Chroma – an abstract puzzle game. A variety of colourful shapes are arranged in a series of increasingly complex patterns, forming fiendish traps that must be disarmed and mysterious puzzles that must be manipulated in order to give up their subtle secrets. Initially so straightforward that anyone can pick it up and begin to play, yet gradually becoming difficult enough to tax even the brightest of minds.
– twenty one levels, ranging from beginner to expert
– infinite undo and redo capability, as well as replay of solutions
– a choice of smooth graphics or a minimal, text based version
– the ability to play in a browser, as a desktop application or in a terminal window
– a level editor to allow you to design your own puzzles
– released under an open source licence, free to play
There are twenty one levels, split into two sets – nine intended for beginners, providing a step-by-step introduction to the mechanics of Chroma’s building blocks, and a further twelve for those in search of a real challenge. You can play them in any order, but you’ll probably find it useful to build up experience on the earlier levels before tacking the later ones.
In each level, the goal is to use your two player pieces to collect all of the stars before leaving through the door. Other pieces such as circles, squares, triangles and dots serve to help or hinder you in this quest. Part of the challenge of Chroma is understanding exactly how these pieces interact with one another – you’ll need to experiment until you discover how their differing properties can best be used to your advantage. To this end, the full range of pieces is introduced over the first six levels of each set.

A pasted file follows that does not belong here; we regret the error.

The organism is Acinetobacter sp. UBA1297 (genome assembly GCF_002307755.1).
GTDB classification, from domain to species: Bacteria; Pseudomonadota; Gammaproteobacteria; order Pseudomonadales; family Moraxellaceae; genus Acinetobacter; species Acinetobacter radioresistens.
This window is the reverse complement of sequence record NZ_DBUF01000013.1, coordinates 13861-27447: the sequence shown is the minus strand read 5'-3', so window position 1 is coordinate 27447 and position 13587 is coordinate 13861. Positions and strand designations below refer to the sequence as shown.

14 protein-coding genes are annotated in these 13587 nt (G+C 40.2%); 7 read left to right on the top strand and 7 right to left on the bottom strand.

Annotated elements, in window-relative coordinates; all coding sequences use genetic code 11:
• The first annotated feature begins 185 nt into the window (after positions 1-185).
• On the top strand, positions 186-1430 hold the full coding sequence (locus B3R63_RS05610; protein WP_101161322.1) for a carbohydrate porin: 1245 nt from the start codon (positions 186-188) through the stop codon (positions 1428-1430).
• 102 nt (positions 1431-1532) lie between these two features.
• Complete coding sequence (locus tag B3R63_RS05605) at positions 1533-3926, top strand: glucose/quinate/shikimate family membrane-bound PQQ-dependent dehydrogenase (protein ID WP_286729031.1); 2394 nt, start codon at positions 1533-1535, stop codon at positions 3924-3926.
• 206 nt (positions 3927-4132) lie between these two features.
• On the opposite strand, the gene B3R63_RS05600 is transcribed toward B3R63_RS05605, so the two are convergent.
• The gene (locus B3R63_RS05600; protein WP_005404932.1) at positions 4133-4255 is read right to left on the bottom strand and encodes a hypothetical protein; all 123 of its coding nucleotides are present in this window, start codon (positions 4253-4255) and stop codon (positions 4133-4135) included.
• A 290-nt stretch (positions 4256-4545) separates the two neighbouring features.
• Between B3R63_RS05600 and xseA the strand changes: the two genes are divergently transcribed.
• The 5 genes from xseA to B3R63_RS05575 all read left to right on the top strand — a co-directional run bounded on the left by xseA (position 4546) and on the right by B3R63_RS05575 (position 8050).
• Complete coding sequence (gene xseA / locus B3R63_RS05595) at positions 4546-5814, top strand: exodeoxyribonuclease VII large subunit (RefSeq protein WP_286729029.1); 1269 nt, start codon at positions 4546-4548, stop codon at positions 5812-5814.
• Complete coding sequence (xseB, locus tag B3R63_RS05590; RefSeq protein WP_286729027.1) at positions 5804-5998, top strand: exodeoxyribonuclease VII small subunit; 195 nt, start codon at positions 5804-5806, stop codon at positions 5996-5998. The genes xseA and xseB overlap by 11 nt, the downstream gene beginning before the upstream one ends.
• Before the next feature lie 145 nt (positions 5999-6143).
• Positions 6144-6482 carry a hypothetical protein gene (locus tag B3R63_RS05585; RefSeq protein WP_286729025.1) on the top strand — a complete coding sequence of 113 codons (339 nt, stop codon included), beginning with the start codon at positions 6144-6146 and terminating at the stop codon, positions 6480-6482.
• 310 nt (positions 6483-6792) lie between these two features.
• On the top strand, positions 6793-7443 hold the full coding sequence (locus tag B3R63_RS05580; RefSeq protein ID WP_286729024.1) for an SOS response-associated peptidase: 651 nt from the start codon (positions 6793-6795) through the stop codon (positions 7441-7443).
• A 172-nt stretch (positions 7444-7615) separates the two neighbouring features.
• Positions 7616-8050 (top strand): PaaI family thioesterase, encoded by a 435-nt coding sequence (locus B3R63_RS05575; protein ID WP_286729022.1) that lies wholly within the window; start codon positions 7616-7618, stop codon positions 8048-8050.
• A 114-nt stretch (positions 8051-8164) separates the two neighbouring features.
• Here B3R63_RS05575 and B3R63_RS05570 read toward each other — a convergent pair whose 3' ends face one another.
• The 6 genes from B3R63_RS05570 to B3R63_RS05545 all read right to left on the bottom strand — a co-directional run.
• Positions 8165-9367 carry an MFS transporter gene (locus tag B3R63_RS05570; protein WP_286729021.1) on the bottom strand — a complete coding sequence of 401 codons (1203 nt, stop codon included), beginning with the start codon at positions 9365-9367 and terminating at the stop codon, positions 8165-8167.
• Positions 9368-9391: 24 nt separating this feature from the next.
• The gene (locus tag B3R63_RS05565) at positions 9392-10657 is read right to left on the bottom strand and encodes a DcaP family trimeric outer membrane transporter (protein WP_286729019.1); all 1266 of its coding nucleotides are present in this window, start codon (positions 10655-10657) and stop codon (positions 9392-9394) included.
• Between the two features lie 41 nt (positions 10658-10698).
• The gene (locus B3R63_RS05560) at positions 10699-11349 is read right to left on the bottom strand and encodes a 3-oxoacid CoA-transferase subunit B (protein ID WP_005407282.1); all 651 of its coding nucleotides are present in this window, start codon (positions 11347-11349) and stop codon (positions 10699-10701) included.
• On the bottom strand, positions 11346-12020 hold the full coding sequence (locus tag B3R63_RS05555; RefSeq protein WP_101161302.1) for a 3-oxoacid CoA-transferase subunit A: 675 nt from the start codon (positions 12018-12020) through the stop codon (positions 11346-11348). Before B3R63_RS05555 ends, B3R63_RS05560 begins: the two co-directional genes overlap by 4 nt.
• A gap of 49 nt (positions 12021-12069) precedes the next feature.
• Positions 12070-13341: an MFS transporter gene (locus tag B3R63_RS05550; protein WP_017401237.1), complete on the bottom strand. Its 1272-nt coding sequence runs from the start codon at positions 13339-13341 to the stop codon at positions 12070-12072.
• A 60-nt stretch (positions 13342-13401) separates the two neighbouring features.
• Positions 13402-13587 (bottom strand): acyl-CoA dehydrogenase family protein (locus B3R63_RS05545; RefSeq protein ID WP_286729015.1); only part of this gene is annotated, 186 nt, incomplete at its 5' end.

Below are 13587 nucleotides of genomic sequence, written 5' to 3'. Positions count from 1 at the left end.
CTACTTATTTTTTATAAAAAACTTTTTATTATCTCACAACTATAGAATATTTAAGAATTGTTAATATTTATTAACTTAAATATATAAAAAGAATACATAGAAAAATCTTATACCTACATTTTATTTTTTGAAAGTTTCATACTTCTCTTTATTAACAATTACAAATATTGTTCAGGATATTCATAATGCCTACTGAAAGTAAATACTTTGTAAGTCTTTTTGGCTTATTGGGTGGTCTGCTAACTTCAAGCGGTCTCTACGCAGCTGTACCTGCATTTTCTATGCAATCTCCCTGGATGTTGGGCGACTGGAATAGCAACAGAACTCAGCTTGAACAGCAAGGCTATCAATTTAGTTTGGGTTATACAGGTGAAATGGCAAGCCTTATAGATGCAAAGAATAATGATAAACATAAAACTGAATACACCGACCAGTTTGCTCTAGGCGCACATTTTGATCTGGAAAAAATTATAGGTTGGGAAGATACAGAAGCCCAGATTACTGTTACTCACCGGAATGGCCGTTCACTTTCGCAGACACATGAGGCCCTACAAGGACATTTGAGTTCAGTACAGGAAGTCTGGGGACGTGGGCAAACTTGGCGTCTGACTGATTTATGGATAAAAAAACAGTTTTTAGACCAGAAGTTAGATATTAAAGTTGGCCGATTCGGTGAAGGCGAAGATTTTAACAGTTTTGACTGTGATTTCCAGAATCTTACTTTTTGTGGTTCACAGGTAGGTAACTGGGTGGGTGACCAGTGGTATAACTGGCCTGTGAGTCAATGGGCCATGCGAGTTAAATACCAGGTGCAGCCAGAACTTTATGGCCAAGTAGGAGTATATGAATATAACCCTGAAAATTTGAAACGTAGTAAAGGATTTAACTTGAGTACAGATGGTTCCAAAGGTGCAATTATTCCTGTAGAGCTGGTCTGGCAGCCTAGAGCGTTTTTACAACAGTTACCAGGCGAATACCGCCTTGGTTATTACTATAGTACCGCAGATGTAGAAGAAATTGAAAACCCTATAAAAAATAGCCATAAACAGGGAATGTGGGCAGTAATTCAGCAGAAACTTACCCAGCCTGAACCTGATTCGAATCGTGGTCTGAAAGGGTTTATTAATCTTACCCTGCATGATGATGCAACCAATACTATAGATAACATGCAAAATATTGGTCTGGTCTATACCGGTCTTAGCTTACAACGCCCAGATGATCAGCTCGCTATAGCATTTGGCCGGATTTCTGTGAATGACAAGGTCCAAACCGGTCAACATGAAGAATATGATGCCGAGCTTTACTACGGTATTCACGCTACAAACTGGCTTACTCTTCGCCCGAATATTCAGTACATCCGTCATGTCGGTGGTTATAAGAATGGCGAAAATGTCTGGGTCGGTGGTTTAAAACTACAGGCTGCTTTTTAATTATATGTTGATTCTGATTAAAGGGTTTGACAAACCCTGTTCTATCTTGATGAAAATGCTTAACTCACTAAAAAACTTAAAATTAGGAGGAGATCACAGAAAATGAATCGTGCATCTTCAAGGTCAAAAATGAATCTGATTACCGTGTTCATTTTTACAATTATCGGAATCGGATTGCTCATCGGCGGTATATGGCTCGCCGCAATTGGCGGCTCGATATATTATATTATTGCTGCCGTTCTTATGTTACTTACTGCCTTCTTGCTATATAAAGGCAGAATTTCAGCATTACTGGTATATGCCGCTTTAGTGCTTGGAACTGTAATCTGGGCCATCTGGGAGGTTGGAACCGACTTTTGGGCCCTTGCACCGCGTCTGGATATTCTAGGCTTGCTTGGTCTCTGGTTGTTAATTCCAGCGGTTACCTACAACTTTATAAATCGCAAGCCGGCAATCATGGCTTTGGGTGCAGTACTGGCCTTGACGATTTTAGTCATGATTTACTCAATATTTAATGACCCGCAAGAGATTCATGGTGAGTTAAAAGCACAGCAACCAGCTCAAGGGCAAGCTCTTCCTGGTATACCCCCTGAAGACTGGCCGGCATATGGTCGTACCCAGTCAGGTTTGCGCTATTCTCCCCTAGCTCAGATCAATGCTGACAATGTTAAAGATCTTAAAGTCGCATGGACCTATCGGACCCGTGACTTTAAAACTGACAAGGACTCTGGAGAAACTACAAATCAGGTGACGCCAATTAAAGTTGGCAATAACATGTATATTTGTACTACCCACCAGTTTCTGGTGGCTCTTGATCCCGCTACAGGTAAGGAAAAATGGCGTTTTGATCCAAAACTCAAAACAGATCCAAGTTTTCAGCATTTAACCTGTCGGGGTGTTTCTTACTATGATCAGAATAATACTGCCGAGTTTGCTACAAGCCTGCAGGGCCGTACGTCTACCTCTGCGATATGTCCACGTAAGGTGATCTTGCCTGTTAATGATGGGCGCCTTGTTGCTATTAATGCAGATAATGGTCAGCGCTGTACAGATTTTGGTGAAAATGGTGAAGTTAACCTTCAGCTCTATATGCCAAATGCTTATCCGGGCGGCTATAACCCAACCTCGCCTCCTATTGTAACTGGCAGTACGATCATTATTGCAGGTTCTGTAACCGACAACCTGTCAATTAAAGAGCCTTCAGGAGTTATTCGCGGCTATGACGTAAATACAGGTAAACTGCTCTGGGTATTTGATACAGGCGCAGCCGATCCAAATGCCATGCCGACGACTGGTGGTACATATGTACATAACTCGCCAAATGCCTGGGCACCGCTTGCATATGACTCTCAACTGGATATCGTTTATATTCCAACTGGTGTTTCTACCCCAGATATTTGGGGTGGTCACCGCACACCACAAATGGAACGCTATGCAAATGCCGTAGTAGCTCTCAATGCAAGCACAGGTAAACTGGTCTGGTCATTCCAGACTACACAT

There are two octagonal player pieces, of which one is active, and may be moved using the arrow keys. To swap control to the other player piece, press [SPACE] or [ENTER] – its colour will change to reflect this. Initially, many of the puzzles can be solved using only one of the player pieces, but as the levels get harder, you’ll find it necessary to carefully co-ordinate the moves of both of them in order to achieve your objective.
If you make a mistake, you can press [DELETE] to undo as many moves as you wish, allowing you to move in a different way or press [INSERT] to redo moves that have been previously undone. Once a move has been made, however, you must wait for its full consequences to take effect before you can move again. In the graphical version, holding [SHIFT] down will speed things up, whereas [CTRL] will slow things down, allowing you to observe the changes in more detail. [F] will bring the pieces to their ultimate state of rest immediately.
Pressing [ESCAPE] will present you with a menu, from which you can save your position, load a previous position, or return to the level selection menu, as well as allowing you to revert to the last position loaded. At the start of a level, you can also replay the moves from a previously saved position. When doing so, [LEFT] reverses the replay, [UP] or [DOWN] pauses it, and [RIGHT] continues. Should you wish to stop the replay and start making moves again, return to the menu with [ESCAPE], then press [T].
The Display Options menu allows you to change the graphics used, as well as the size of the screen and the speed of the game. You can also change the keys used and how the mouse works, and save these changes for future use if desired.
The “browser” directory contains all the files necessary to play Chroma in a standards compliant browser. For Chrome, add –allow-file-access-from-files to the browser’s command line or use a different browser or local web server.